Standard Chartered Joins HSBC in Coronavirus Profit Warning

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Standard Chartered Plc’s revenue will fall short this year and it will miss a key profitability target as the coronavirus outbreak and a weakened Hong Kong economy hammer the Asia-focused lender’s business.

The slump in Asia, which accounts for the majority of the bank’s earnings, will contribute to 2020 revenue growth falling short of its own forecasts, according to a statement on Thursday. Standard Chartered, which also announced a buy back of shares, will also no longer meet a key profitability goal for next year.

The virus has led to a shutdown of businesses in China and wide-ranging travel disruption that has interrupted global trade.HSBC Holdings Plc saidlast week that the outbreak could lead to as much as $600 million in additional loan losses if it continues into the second-half of the year.

Shares in Standard Chartered fell as much as 5.6% to a 7-month low in early London trading.

“We remain sensitive to external conditions generally and recognize that these could as easily recover as worsen,” said Chief Executive Officer Bill Winters. “We are prepared for moves in either direction.”

The bank’s chief financial officer Andy Halford said in a Bloomberg Television interview the impact of the virus on its business will be felt by the lender from March.

Speaking on a conference call with reporters, Winters said a “couple of thousand” of the bank’s staff had recently self-quarantined themselves, but that the number today was “much lower.” “We are managing through this,” he said.

Standard Chartered is heavily dependent on Asia and particularly Greater China. It derived about 68% of its 2019 revenues from Asia, an even higher proportion than HSBC, which generated roughly half its 2019 revenue from the region.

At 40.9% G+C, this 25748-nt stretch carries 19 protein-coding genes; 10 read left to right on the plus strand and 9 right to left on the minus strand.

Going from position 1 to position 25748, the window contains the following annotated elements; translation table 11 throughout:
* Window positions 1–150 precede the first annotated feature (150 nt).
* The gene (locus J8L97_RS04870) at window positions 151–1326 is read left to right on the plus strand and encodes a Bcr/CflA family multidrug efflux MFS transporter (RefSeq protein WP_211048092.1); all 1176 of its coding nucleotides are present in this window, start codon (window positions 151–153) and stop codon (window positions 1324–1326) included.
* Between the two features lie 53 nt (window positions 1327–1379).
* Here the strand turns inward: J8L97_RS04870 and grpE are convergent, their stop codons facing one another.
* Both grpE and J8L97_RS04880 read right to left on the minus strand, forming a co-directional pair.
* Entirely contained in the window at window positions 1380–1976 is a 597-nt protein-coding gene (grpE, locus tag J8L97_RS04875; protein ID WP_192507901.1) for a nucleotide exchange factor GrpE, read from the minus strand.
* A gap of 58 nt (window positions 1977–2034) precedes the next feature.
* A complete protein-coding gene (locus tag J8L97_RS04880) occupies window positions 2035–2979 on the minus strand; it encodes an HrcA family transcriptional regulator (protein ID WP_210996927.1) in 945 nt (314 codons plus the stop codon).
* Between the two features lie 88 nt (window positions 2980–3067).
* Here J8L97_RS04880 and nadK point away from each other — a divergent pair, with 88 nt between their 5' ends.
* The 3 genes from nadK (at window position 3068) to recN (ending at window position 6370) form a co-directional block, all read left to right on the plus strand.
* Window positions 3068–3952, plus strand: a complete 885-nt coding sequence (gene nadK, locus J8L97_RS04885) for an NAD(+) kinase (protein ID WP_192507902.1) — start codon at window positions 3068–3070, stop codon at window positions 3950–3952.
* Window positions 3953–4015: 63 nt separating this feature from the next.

The London-based lender’s 2019 underlying pretax profit of $4.2 billion rose 8%, but was slightly behind analysts’ forecast of $4.3 billion.

The bank’s core markets have been roiled in the last year by the fallout from the U.S.-China trade war and prolonged political protests in Hong Kong, the bank’s largest market.

“We view the results as mixed with weaker than consensus revenues, offset by better than expected capital levels and another buyback,” said analysts at Goldman Sachs Group Inc. in a note where they maintained a ‘buy’ rating on the bank’s shares.

Share Buyback

Standard Chartered said it plans to buy back up to $500 million of shares and will review the potential for a further buyback when it completes the sale of its stake in Indonesia’sPT Bank Permata. That’s a contrast to HSBC, which said last week it won’t buy back more shares until 2022 at the earliest.

Last year, Standard Chartered completed a $1 billion sharebuyback, the first in more than two decades.

The virus outbreak has touched the lender in other ways: earlier this month, an employee in its Singapore office tested positive, though the bank has said it had no impact on the business.

This June, CEO Winters will celebrate his fifth anniversary as CEO. After initial concerns about the effectiveness of his turnaround strategy, a recent run of strong results have somewhat calmed fears the former investment banker was failing to get to grips with the bank’s bloated cost base.

Winters isn’t without his critics. He spent several months of 2019 enmeshed in a war of words with shareholders who complained about his pension arrangements. The lender eventually relented under the pressure and cut his retirement allowance.

— With assistance by Alfred Liu

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